The US Mint has been very active the last two weeks announcing new coins and collectibles. Colorado is the latest state to be honored in the 50 States Quarters program with formal ceremonies being head Denver, the Colorado capital. Yesterday began the Buffalo 24-karat Gold Coin program with a striking ceremony at the West Point branch mint. But somewhat lost in the fanfare was the unveiling of the design for the 2007 Jamestown 400th Anniversary Commemorative.
Jamestown was founded in 1607 by members of the Virginia Company who were sent across the Atlantic Ocean on three ships to make a profit from the natural resources found in the New World. From 1607 through 1698, Jamestown was the capital of the Virginia colony and the primary gateway for shipping goods back to England and other areas of the world. Today, archeologists are excavating the original settlement as part of the Jamestown Rediscovery project. Their findings will be part of the overall 400th anniversary celebration.
To commemorate this anniversary, Public Law 108-289 [GPO: text/PDF] authorizes the minting of 100,000 $5 coins made from 90-percent gold that weighs no more than 8.359 grams and 500,000 $1 coins made from 90-percent silver that weighs no more than 26.73 grams. Surcharges from the coin will be given to the Jamestown-Yorktown Foundation. The Mint unveiled the designs to the public on June 16, 2006. Line art images of the coins are from the US Mint Image Library.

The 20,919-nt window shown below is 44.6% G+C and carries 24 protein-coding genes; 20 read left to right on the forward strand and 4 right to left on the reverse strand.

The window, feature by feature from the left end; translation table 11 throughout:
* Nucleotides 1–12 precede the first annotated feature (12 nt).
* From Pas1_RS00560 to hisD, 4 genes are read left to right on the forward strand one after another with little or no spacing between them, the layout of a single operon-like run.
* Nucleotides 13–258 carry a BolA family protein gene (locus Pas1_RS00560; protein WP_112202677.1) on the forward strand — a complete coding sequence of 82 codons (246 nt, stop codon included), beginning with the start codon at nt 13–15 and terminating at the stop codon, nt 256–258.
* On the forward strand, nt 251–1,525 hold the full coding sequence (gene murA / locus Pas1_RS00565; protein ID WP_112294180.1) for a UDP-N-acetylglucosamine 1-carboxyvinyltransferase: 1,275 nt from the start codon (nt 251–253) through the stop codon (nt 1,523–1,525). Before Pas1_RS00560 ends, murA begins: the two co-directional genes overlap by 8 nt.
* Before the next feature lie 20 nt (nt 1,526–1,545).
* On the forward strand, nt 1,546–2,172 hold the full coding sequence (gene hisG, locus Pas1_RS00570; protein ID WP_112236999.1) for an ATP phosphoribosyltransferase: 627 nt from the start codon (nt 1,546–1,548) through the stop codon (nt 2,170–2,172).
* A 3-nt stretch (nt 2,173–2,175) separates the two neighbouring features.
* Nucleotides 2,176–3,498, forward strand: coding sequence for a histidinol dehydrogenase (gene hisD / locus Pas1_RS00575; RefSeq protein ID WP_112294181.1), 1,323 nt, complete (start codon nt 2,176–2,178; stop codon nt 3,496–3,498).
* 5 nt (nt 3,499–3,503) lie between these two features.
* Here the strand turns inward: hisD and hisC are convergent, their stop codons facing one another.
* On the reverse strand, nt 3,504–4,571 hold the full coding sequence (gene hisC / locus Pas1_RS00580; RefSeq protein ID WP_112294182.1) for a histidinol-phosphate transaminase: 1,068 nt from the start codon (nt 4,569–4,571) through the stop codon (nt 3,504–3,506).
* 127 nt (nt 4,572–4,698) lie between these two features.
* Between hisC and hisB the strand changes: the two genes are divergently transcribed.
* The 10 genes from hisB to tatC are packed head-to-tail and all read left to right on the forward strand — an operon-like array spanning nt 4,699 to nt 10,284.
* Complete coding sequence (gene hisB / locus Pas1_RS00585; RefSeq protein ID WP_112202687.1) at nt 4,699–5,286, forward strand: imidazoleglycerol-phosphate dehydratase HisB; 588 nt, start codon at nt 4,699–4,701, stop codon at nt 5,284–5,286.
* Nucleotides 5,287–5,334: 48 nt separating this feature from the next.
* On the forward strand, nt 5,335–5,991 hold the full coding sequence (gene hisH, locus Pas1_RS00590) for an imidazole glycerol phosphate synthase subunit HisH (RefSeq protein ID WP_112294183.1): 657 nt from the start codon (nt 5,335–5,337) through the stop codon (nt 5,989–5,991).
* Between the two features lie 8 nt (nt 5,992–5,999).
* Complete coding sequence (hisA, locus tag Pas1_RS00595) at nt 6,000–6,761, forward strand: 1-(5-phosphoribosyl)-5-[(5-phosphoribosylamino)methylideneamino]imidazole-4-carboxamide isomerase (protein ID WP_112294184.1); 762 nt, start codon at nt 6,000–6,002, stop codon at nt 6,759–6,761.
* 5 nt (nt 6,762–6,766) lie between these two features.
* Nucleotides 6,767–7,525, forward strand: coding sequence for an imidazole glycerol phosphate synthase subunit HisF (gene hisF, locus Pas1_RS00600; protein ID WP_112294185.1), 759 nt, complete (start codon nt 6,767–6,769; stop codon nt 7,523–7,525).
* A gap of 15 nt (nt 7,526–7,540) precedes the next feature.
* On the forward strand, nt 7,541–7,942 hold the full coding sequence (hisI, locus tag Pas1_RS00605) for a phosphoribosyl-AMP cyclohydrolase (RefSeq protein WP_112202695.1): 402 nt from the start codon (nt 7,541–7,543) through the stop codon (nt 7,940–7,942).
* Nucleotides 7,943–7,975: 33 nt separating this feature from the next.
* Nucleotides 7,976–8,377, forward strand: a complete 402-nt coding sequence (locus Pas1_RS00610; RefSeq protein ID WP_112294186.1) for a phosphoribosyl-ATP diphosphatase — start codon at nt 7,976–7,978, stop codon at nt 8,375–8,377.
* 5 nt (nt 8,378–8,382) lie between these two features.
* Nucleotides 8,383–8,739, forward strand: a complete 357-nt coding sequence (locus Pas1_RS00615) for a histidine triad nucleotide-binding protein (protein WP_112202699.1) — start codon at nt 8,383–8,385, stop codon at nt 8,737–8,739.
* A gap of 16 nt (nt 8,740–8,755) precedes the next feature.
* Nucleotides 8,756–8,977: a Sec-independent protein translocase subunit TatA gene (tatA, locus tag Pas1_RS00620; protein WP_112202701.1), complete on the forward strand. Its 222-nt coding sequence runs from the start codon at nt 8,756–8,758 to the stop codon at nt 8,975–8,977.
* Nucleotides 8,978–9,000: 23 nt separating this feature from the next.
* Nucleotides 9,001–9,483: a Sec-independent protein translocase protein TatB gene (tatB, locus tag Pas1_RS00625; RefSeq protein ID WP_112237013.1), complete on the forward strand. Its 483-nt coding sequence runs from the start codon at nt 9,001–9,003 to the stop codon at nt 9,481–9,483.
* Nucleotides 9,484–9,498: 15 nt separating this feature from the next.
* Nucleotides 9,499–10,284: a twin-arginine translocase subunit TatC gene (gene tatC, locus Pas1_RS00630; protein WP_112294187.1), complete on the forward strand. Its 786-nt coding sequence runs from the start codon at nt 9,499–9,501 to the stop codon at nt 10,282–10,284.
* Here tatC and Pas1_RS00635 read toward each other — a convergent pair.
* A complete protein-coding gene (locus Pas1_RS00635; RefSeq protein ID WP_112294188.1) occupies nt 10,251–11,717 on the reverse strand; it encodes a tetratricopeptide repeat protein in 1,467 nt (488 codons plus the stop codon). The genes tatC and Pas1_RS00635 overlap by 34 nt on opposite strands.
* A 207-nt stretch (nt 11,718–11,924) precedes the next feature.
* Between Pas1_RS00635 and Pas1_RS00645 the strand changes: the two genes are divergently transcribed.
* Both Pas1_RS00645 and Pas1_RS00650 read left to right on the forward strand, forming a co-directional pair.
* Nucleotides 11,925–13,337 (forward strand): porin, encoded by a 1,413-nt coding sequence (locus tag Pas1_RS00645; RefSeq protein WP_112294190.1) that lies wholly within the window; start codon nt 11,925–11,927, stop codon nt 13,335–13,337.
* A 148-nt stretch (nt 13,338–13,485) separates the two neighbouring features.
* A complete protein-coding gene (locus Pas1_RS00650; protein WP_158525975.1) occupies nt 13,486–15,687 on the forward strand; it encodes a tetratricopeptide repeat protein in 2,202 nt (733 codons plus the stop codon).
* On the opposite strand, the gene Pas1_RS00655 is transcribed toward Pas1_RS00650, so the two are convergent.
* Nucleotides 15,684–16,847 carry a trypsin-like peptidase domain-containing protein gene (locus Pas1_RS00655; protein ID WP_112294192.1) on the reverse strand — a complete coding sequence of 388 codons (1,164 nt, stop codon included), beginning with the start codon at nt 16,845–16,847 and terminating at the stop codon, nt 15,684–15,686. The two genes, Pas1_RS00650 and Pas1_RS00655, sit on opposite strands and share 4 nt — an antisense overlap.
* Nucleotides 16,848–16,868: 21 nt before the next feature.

Mint Sculptor-Engraver John Mercanti designed the obverse of the $5 gold coin depicting Captain John Smith conversing with an American Indian. The reverse of the gold coin shows the Jamestown Memorial Church, the only structure remaining from the original settlement. It was design by Artistic Infusion Program Master Designer Susan Gamble.
Donna Weaver, the recently retired Mint Sculptor-Engraver, design the obverse of the $1 silver coin to depict the “Three Faces of Diversity” to represent the three cultures that came together in Jamestown. Susan Gamble designed the reverse of the silver coin to depict the three ships that carried the first settlers across the Atlantic Ocean: the Godspeed, the Susan Constant, and Discovery.
Both appear to be very pretty coins in their line art form. The reverse of the coins by Susan Gamble from the Artistic Infusion Program look to be well executed and has the potential for great eye appeal in the yellow and white metals. This is going to make a nice collectable and confirm the success of the Artistic Infusion Program.